In Slovenia it is the Supreme Court that gives cause for alarm. Displeased with a decision of the European Court of Human Rights, it announced by a simple press release and without any justification that it would only take note of judgments from Strasbourg as long as they are „persuasive“. MATEJ AVBELJ reports.
All European threatening events of this week possibly pale in comparison to the threat the fifth-largest country of the world is facing at its presidential election this weekend: Brazil. DIEGO WERNECK ARGUELHES and THOMAZ PEREIRA describe in a two-part article what legal change the right-wing extremist Jair Bolsonaro should bring forth if he is elected, and what the prospects of the judiciary are to check his assaults.
Does the success of the autocrats in Poland and Hungary discredit the concept of constitutional pluralism? It depends, says MICHAL OVÁDEK, pointing out that overlapping constitutional orders are part of empirical reality in Europe.
India, the world’s largest democracy, is at a crossroads, and the Supreme Court, according to TARUN KHAITAN’s analysis, is pulling in one direction and the BJP majoritarian-nationalist government in the other.
In Germany, a major constitutional reform is taking place without anyone noticing. It’s about federalism, as JOHANNES HELLERMANN explains, and will give the federal level more powers to foster investments at the states and municipalities level (German).
The European Court of Human Rights has issued a landmark ruling on the preventive detention of soccer hooligans, and THOMAS FELTES provides ten brief thoughts on the decision and its ramifications (German).
In Cuba, a constitutional reform is underway after the death of Fidel Castro. Although it remains a one-party state that imprisons opposition members and disallows free press, the concentration of power on the máximo líder will, according to HANS HOSTEN and CHRISTIAN KAUFHOLD, loosen a little.
In Germany, women can marry each other, but with respect to parenting equal treatment stops. LUCY CHEBOUT and ANNA THERESA RICHARZ call on the legislator to recognize that mother, mother and child make a family as well as any other (German).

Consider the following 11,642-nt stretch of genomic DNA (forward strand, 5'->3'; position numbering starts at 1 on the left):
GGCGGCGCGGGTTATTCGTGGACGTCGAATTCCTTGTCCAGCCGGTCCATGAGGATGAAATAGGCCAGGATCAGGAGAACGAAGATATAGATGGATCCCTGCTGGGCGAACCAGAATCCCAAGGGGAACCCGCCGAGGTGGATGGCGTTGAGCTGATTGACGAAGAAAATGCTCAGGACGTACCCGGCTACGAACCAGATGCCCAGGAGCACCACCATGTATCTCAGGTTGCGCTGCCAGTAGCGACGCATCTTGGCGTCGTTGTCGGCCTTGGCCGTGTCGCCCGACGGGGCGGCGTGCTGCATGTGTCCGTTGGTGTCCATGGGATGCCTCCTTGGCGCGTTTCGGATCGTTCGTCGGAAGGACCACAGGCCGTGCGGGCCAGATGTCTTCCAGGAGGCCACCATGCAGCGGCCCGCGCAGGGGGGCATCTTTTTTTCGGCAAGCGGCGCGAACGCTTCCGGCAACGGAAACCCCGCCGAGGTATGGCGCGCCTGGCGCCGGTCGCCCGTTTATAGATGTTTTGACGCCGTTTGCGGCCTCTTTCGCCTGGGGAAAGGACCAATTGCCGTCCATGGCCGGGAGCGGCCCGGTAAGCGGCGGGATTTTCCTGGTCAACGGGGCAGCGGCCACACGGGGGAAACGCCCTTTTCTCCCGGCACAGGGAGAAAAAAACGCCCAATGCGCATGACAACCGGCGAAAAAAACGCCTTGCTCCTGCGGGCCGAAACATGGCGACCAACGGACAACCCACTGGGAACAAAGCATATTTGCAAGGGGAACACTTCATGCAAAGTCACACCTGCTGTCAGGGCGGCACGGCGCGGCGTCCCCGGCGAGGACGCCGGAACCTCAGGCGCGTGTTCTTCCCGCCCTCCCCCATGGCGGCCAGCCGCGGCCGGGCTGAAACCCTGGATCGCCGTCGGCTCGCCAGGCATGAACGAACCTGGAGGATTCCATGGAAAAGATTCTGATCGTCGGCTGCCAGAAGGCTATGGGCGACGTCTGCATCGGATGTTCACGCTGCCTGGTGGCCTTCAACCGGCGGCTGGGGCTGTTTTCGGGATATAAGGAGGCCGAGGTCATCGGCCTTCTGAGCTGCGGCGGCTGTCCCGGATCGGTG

JAN KEESEN and JACOB ULRICH report on the fundamental right on computer integrity, which is to decorate the state constitution of Hesse in the future as part of a so-called constitutional reform, which Hessians are called to vote parallel to the state elections on this Sunday, presented by thoroughly underwhelmed CARSTEN SCHÜTZ.
MARCO MEYER and MEHRDAD PAYANDEH come to the conclusion that the European Parliament was correct in handling abstentions at the vote on the Article 7 procedure against Hungary as not having been cast (all German).
THOMAS PERROUD criticises the impact of the case law of the French Constitutional Council, which restrains the legislator from enacting effective transparency rules for lobbyists (French).
ROSALIND ENGLISH reports on the judgement of the European Court of Human Rights in the case of an Austrian woman who was criminally convicted for describing the Prophet Mohammed as a pedophile.
ALEXANDER HUDSON finds that the constitutional experiment in Iceland wrongly referred to as „crowdsourcing constitution“ – long-time readers of Verfassungsblog may remember it – may be given another chance at last.
So long for this week. All the best, and take care,